Compared to Cuba and the United States, very little is known about the cigar factories of Europe. Business records, photographs and other ephemera are in short supply, no doubt in large measure due to the social and political upheavals that characterized Europe during the period of great cigar industry expansion, 1762-1962.

From the German and Dutch cigar factories destroyed by U.S. bombing raids during World War Two clear back to the battles of expansion and unification that typified the continent during the 19th century, little was written and less survived.

    Ebay has made it possible for collectors worldwide to see and obtain a unique record of the European cigar industry in the form of illustrated business letterhead. The resulting picture is, of course, an unbalanced one, heavily weighed on giant factories proud to display their size as a badge of success and hence of quality. The small factories, which numerically made up the vast majority of factories in the U.S. and probably a substantial percentage of European factories, had no such desire or fiscal willingness to splurge on illustrations of their one or two-room establishments. Like entrepreneurs everywhere, a few cigar companies put their image on postcards as a form of advertising. I have included the few of those I have found. In addition I have included a few cigarette , cigarette paper, and smoking tobacco manufacturers.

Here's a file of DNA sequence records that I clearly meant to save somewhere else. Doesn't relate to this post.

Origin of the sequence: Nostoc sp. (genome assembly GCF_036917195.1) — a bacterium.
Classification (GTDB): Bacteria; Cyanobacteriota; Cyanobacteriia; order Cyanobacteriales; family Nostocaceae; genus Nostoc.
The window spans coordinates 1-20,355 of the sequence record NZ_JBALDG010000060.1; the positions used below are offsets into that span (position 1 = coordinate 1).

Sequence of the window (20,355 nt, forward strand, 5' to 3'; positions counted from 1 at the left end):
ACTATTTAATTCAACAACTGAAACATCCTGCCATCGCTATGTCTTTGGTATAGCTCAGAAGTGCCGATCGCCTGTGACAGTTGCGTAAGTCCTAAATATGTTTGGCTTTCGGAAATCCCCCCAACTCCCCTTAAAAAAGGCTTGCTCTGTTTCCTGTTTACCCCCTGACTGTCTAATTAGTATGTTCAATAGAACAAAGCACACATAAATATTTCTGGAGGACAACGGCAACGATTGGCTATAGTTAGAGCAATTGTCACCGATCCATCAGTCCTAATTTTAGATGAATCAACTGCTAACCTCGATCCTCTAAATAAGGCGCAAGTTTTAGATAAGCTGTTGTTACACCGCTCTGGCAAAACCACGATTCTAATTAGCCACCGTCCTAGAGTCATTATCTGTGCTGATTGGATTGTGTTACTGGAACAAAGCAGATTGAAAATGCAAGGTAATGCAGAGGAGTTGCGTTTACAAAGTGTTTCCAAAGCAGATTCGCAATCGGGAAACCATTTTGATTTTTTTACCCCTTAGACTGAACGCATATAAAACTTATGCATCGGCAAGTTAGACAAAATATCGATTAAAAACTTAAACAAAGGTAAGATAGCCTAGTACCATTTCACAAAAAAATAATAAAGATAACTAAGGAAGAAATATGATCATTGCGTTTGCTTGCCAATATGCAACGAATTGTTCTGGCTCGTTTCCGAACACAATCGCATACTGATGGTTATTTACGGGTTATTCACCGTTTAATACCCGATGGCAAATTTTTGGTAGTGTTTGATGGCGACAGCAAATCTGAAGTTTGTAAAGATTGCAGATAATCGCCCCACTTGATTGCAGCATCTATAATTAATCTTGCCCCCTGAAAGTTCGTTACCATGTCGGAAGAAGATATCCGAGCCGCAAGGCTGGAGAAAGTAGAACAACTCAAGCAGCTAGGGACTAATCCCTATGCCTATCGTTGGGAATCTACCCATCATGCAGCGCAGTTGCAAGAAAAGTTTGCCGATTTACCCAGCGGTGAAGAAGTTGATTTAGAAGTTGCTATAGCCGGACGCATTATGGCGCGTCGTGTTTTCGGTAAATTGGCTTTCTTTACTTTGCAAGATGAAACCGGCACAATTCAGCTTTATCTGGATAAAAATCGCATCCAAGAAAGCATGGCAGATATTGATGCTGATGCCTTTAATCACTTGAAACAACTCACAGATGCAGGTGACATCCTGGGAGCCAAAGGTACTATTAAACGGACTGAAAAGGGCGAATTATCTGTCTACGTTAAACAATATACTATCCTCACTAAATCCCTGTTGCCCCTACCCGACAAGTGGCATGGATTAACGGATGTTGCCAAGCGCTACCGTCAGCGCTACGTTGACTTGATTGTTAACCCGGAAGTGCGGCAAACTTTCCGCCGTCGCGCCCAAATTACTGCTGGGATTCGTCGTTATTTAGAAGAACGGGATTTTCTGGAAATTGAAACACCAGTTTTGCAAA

This Exhibit makes no claims of historic certitude; it is nothing more than an attempt to illustrate what is available to be found, and to encourage you to find it.

Since I regrettably speak no European language other than English and a smattering of Spanish, you may find errors in attribution of a factory’s city or country. Please correct me if needed. 

Cigar Factories Depicted

on European Letterhead

and other European tobacco related images

A Cigar History Museum Exclusive 

Text and images © Tony Hyman, All rights reserved

Uploaded  December 10, 2012